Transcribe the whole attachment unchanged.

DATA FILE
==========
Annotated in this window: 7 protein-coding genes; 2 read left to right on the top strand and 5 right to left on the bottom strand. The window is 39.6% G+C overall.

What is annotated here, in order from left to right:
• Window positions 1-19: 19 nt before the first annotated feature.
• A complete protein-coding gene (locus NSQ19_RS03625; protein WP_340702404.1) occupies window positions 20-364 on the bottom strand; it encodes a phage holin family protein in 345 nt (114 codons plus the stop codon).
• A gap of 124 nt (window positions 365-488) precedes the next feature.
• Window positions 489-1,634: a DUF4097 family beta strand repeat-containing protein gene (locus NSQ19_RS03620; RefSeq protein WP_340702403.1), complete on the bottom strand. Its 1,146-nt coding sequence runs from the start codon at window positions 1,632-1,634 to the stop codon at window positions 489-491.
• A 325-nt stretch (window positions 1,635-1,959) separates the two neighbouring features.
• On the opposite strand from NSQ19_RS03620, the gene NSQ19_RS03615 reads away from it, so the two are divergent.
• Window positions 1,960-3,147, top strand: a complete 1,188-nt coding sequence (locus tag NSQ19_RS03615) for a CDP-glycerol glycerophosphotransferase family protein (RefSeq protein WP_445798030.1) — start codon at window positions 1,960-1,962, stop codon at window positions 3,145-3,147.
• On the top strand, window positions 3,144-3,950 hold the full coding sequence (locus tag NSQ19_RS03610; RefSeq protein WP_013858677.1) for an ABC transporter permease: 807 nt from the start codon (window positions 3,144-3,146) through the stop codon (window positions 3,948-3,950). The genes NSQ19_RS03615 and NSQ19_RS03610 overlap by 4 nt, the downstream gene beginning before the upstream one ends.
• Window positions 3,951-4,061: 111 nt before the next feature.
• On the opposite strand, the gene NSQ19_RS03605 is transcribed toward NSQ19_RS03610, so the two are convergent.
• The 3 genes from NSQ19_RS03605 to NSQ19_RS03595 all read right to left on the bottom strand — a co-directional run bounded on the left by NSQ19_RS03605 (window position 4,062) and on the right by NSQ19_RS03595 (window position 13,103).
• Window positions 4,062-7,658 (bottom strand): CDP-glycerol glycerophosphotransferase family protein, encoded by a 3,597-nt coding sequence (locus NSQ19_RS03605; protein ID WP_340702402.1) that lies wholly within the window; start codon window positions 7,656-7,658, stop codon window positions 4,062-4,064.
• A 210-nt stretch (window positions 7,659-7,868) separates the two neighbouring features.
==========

Annotated in this window: 7 protein-coding genes; 2 read left to right on the top strand and 5 right to left on the bottom strand. The window is 39.6% G+C overall.

What is annotated here, in order from left to right:
• Window positions 1-19: 19 nt before the first annotated feature.
• A complete protein-coding gene (locus NSQ19_RS03625; protein WP_340702404.1) occupies window positions 20-364 on the bottom strand; it encodes a phage holin family protein in 345 nt (114 codons plus the stop codon).
• A gap of 124 nt (window positions 365-488) precedes the next feature.
• Window positions 489-1,634: a DUF4097 family beta strand repeat-containing protein gene (locus NSQ19_RS03620; RefSeq protein WP_340702403.1), complete on the bottom strand. Its 1,146-nt coding sequence runs from the start codon at window positions 1,632-1,634 to the stop codon at window positions 489-491.
• A 325-nt stretch (window positions 1,635-1,959) separates the two neighbouring features.
• On the opposite strand from NSQ19_RS03620, the gene NSQ19_RS03615 reads away from it, so the two are divergent.
• Window positions 1,960-3,147, top strand: a complete 1,188-nt coding sequence (locus tag NSQ19_RS03615) for a CDP-glycerol glycerophosphotransferase family protein (RefSeq protein WP_445798030.1) — start codon at window positions 1,960-1,962, stop codon at window positions 3,145-3,147.
• On the top strand, window positions 3,144-3,950 hold the full coding sequence (locus tag NSQ19_RS03610; RefSeq protein WP_013858677.1) for an ABC transporter permease: 807 nt from the start codon (window positions 3,144-3,146) through the stop codon (window positions 3,948-3,950). The genes NSQ19_RS03615 and NSQ19_RS03610 overlap by 4 nt, the downstream gene beginning before the upstream one ends.
• Window positions 3,951-4,061: 111 nt before the next feature.
• On the opposite strand, the gene NSQ19_RS03605 is transcribed toward NSQ19_RS03610, so the two are convergent.
• The 3 genes from NSQ19_RS03605 to NSQ19_RS03595 all read right to left on the bottom strand — a co-directional run bounded on the left by NSQ19_RS03605 (window position 4,062) and on the right by NSQ19_RS03595 (window position 13,103).
• Window positions 4,062-7,658 (bottom strand): CDP-glycerol glycerophosphotransferase family protein, encoded by a 3,597-nt coding sequence (locus NSQ19_RS03605; protein ID WP_340702402.1) that lies wholly within the window; start codon window positions 7,656-7,658, stop codon window positions 4,062-4,064.
• A 210-nt stretch (window positions 7,659-7,868) separates the two neighbouring features.